Grasso wins latest ruling in pay dispute

1/07/2008 - 18:02

By Bill Berkrot and Martha Graybow

NEW YORK (Reuters) - Former New York Stock Exchange chief Richard Grasso won another big victory on Tuesday in his efforts to keep his $187.5 million pay package, with a court throwing out state officials' remaining claims against him.

The state Supreme Court's appellate division, in a 3-1 vote, dismissed two legal claims against Grasso brought by the New York attorney general's office. The ruling follows a decision last week by the New York Court of Appeals, New York State's highest court, dismissing other parts of the lawsuit and could signal the end is near for the long-running litigation.

The appellate division said on Tuesday that claims seeking the return of more than $100 million of Grasso's pay -- a case brought under state law governing not-for-profit companies -- could not be pursued because the exchange is now a publicly traded, for-profit company.

"We conclude that the attorney general's authority to prosecute the causes of action seeking that relief lapsed with the merger," the court said in its 99-page written ruling that also threw out the lone claim against Kenneth Langone, a former NYSE director and head of its compensation committee.

A New York State appeals court in April had denied a bid by Langone to dismiss the lawsuit charging him with breaching his fiduciary duty.

"Unless a higher court disagrees, the Attorney General's case against Grasso is over," said Eric Rieder, head of the securities litigation and enforcement practice group at Bryan Cave. "That's their remedy, to seek to appeal to the New York State Court of Appeals."

Grasso, who ran the exchange for eight years, was sued by state officials in 2004 after an uproar over the size of his pay package.

The lawsuit was brought by the former state attorney general, Eliot Spitzer, and was inherited by Andrew Cuomo when he took office. Spitzer, known for his aggressive prosecutions of Wall Street and the financial industry, later became governor but resigned after being caught up in a prostitution scandal.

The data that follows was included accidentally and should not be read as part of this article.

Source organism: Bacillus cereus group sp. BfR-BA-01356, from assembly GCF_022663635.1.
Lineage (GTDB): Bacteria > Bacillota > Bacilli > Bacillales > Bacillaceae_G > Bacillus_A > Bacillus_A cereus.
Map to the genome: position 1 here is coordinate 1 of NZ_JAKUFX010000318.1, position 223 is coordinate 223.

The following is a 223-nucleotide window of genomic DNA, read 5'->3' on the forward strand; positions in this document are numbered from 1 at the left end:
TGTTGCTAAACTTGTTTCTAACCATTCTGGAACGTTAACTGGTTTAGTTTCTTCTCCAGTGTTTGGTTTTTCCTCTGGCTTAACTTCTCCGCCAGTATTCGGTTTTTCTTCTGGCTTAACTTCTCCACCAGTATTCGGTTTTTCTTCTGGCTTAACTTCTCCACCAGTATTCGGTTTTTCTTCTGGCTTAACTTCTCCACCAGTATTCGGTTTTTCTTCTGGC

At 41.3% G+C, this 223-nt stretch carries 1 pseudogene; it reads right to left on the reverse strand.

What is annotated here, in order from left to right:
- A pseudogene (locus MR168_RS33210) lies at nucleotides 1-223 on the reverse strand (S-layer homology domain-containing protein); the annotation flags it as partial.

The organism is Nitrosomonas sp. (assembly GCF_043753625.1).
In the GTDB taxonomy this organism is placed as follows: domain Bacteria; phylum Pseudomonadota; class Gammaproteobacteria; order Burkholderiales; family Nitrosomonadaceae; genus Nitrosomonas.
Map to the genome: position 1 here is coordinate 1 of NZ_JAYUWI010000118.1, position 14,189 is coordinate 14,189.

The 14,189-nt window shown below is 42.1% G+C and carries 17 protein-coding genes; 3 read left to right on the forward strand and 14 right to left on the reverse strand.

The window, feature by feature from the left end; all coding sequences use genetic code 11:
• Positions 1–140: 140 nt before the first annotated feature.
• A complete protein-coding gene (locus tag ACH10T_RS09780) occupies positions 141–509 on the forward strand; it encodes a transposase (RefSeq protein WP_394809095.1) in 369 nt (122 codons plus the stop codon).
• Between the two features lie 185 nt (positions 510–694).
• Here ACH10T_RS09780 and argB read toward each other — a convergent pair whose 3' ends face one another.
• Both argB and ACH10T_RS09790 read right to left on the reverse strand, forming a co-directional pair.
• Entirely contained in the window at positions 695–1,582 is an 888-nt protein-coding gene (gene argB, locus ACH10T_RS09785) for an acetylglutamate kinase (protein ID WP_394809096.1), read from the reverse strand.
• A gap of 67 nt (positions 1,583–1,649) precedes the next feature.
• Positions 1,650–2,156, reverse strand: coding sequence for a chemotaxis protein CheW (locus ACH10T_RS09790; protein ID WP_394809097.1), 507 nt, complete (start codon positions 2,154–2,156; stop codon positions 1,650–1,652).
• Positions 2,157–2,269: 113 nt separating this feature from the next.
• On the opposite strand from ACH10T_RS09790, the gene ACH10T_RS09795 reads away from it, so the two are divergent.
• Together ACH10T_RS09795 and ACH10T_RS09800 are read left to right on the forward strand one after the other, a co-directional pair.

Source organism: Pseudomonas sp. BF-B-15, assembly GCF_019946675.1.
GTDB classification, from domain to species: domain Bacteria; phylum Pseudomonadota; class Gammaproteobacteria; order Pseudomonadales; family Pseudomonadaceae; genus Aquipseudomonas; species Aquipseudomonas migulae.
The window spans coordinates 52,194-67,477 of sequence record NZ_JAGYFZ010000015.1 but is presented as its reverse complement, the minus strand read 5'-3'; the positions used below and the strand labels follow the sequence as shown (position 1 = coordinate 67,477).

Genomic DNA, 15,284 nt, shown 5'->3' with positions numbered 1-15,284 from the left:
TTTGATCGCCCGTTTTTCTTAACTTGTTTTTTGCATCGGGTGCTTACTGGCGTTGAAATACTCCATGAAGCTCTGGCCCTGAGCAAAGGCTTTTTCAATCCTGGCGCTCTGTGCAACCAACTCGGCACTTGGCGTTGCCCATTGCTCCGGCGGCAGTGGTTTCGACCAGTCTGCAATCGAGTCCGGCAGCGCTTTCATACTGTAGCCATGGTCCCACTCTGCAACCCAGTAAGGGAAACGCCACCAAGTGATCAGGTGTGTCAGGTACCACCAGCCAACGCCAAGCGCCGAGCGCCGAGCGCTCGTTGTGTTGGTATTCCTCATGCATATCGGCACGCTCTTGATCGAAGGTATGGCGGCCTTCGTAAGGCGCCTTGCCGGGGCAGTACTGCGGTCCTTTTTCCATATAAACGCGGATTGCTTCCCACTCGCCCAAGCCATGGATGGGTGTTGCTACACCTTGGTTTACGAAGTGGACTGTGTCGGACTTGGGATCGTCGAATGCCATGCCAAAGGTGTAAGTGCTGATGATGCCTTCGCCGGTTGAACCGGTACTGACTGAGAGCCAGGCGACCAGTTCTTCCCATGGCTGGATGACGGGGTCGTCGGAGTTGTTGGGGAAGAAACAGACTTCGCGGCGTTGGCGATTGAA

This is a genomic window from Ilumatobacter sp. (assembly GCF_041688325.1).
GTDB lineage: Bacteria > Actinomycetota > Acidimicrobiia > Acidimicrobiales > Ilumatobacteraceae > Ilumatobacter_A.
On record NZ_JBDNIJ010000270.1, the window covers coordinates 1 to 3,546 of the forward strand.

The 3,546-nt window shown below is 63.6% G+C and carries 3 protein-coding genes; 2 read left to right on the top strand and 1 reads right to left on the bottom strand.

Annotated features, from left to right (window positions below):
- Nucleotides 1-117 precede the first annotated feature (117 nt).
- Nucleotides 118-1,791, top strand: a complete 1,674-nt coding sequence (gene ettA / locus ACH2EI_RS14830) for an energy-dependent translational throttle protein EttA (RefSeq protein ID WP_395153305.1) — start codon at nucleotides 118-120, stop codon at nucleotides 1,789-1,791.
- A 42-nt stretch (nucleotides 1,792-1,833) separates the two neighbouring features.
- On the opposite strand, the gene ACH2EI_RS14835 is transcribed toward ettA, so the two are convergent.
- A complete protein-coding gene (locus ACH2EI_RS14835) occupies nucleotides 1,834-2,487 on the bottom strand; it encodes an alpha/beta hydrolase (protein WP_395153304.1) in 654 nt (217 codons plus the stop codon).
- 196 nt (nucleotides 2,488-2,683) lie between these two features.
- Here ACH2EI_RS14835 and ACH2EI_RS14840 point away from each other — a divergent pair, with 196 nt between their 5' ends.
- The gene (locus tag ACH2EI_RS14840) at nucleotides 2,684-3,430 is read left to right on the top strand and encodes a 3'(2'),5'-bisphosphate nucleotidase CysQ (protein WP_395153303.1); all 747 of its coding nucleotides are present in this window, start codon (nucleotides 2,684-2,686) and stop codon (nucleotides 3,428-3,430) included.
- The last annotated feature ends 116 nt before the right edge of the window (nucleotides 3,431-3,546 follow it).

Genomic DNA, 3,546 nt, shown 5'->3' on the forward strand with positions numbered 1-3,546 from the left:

Cuomo has argued that Grasso's pay was unreasonable and that recouping the money is in the public's interest.

But the appeals court ruled that since prosecutors were only seeking the return of money and that the money would now benefit a for-profit corporation, that a ruling against Grasso no longer served the public interest.

"Supreme court erred in concluding that the Attorney General's authority to maintain these causes of action against Grasso and Langone was unaffected by the conversion of the Exchange into a for-profit entity," the ruling said.

"The motions to dismiss these causes on the ground that the Attorney General no longer has authority to maintain them should have been granted," the ruling said.

Alex Detrick, a spokesman for Cuomo, said: "We are reviewing the decision."

Grasso attorney Gerson Zweifach was not immediately available for comment.

(Editing by Andre Grenon, Phil Berlowitz)

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